Our home in space

some remarks on global heating and ocean acidity

Guy Ottewell

Shifting zones and seasons

Climatic zones are shifting: poleward (northward in the northern hemisphere) and up the slopes of mountains. Average annual temperatures are moving northward (in the northern hemisphere) at a rate of 4 kilometers a year — 20 times faster than temperatures shifted during the onset and retreat of the last Ice Age.
        In early 2010 it was discovered that some of the sea lions of the Galápagos islands (near the equator) had for the first time moved away, 900 miles southeast to an island off the coast of Peru. The average temperature of the water around the Galápagos had risen over ten years from 17 C to 23 C, so the sea lions had moved to the nearest environment they could find where the water was at the temperature they had been used to.
        Species from continental Europe are moving north. There is a long list of these species that have recently appeared for the first time in Britain, some now as far north as Iceland: for instance damselfly and butterfly species, hummingbird hawk moth, violet carpenter bee, brown-banded carder bee, tree bumblebee, little egret, cattle egret, purple heron, and many so unfamiliar that they do not have English names. The spread of Asian hornets (which massacre honeybees) north from France to England will probably be hastened by warmer temperatures.
        Populations of British seabirds have declined because they rely on sand eels, which have moved north out of British waters. According to the Royal Society for the Protection of Birds, “Warming of the sea by just one degree Celsius allows warm water plankton to move in and replace the more nutritious cold water plankton that provide food for the sprats and sandeels that seabirds need.”
        When I was gardening in South Carolina, I learned that the growing season had become longer than was mentioned in books: the dates of last frost in the spring were earlier, and first frost in the fall later, and this kept becoming more so in my experience. It was not yet recognized that this was part of a general phenomenon called global warming. In Britain, according to experts at the Royal Botanical Gardens in Kew, the dates in spring when plants start to flower have over the past 30 years been getting dramatically earlier (with exceptions after cold winters such as that of 2009/2010). This might seem fine, except that it points toward a possible future in which Britain has the climate of the Mediterranean and South Carolina that of Florida, while the Mediterranean and Florida become desertic.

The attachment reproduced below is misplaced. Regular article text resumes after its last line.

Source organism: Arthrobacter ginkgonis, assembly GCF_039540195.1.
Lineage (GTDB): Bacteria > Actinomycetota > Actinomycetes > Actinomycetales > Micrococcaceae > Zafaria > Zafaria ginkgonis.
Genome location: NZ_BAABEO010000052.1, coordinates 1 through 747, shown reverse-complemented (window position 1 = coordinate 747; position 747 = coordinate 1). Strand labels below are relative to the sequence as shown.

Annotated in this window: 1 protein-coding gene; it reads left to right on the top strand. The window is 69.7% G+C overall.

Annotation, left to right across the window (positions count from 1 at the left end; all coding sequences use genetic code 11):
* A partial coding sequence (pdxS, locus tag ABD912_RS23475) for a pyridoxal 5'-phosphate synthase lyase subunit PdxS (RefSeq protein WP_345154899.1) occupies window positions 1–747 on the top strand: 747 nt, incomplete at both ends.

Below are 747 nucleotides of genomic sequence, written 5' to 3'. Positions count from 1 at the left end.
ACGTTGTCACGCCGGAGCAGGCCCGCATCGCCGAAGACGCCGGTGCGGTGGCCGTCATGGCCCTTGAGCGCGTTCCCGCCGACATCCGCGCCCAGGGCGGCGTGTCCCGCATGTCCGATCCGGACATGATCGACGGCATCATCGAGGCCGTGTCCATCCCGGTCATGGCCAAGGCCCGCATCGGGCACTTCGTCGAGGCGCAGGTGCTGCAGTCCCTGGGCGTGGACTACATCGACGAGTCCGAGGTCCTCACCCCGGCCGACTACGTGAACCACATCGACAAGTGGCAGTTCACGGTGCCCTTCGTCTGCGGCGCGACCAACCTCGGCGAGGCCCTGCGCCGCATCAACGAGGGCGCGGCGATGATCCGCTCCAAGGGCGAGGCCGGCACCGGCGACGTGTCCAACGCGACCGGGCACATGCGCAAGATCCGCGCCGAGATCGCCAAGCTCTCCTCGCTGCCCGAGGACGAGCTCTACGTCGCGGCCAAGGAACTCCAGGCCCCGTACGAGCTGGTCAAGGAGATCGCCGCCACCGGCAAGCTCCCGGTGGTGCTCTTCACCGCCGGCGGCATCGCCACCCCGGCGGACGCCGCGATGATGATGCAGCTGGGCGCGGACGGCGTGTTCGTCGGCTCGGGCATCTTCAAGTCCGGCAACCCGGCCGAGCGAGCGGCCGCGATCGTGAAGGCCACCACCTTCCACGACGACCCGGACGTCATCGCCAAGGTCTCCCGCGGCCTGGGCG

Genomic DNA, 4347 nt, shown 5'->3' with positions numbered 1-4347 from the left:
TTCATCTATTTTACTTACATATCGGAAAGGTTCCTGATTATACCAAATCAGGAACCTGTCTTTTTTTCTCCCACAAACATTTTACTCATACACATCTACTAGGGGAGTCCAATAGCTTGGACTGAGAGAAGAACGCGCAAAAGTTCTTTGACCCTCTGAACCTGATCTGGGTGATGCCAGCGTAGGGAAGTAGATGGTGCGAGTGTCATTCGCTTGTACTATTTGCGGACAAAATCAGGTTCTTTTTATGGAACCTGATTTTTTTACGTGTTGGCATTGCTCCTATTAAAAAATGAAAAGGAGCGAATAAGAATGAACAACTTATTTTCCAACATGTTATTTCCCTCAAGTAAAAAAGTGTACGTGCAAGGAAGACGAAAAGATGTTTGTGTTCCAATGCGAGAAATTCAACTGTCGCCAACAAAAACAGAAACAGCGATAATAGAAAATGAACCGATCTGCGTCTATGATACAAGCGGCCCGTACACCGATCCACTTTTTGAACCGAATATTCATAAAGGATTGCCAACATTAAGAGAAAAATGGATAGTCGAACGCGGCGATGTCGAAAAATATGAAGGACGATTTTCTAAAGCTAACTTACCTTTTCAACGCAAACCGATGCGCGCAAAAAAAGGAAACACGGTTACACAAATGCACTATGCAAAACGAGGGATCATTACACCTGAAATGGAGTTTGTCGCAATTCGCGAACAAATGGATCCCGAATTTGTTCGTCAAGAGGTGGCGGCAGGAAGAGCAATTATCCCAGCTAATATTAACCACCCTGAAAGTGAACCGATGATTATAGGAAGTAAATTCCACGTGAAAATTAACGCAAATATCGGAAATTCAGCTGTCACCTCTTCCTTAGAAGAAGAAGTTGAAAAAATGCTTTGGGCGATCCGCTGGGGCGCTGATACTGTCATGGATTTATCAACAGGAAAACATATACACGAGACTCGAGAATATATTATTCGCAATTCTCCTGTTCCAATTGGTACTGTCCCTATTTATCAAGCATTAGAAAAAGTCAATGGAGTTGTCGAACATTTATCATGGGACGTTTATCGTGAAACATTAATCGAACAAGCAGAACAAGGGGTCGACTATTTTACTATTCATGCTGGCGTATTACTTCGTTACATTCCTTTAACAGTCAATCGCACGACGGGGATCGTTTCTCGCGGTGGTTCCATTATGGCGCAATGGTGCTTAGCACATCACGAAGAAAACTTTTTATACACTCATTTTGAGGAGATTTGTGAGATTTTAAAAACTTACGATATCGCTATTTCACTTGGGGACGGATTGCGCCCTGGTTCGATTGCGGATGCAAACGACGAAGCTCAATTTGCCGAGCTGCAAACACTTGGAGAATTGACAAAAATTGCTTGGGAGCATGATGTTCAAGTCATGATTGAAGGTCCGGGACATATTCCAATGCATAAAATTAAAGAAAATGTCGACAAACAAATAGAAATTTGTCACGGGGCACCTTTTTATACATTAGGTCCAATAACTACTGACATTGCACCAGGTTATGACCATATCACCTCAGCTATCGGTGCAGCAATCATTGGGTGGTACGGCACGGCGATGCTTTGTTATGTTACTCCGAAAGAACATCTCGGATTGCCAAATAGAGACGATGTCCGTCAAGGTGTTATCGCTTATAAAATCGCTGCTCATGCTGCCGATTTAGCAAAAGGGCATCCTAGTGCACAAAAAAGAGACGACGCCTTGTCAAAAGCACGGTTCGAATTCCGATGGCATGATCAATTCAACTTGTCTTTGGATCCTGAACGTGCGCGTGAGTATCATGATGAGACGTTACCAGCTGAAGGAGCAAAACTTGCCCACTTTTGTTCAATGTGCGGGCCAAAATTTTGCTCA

Regions with hotter and drier climates are becoming larger. These include the regions with Mediterranean-type climate (cool moist winters, warm dry summers) and deserts like the Sahara.
        Regions of grassland in many parts of the world are being invaded by woody shrubs, which are favored when there is more carbon dioxide in the air. This is already having a great effect on the livelihood of people dependent on rangelands, including in the U.S.
        In 1944 the U.S. navy made a set of detailed photos of northern Alaska. The rediscovery of these photos, and their comparison with modern satellite images, has shown that the tundra all across Alaska, also Siberia and Canada, is becoming covered by shrubs. The zone of boreal forest south of it is advancing northward, but is at the same time “browning” and dying, progressively from its southern edge. This is because of increased warmth accompanied by drying; the warmth also leads to increased insect infestations and increased frequency and size of forest fires.
        In Britain, spring is arriving more than two weeks earlier than in the 1980s, 3 weeks earlier than in the 1950s might seem pleasant, but migrant birds arriving at their usual times 'find the food their young depend on has already bred/pupated/hatched/or gone to ground; and plants flower before their pollinators are on the wing.
        In the Arctic Ocean every summer there is a blooming of phytoplankton, which are the base of the food chain. This blooming used to peak in September, but now because of the shrinking of the ice cover it has moved as much as 50 days earlier, to early July. This was discovered in satellite data from 1997 to 2009 (and published in the journal Global Change Biology in 2011). Biologists fer that such a massive change in such a short time could unravel the region's ecosystem and “lead to crashes of the food web.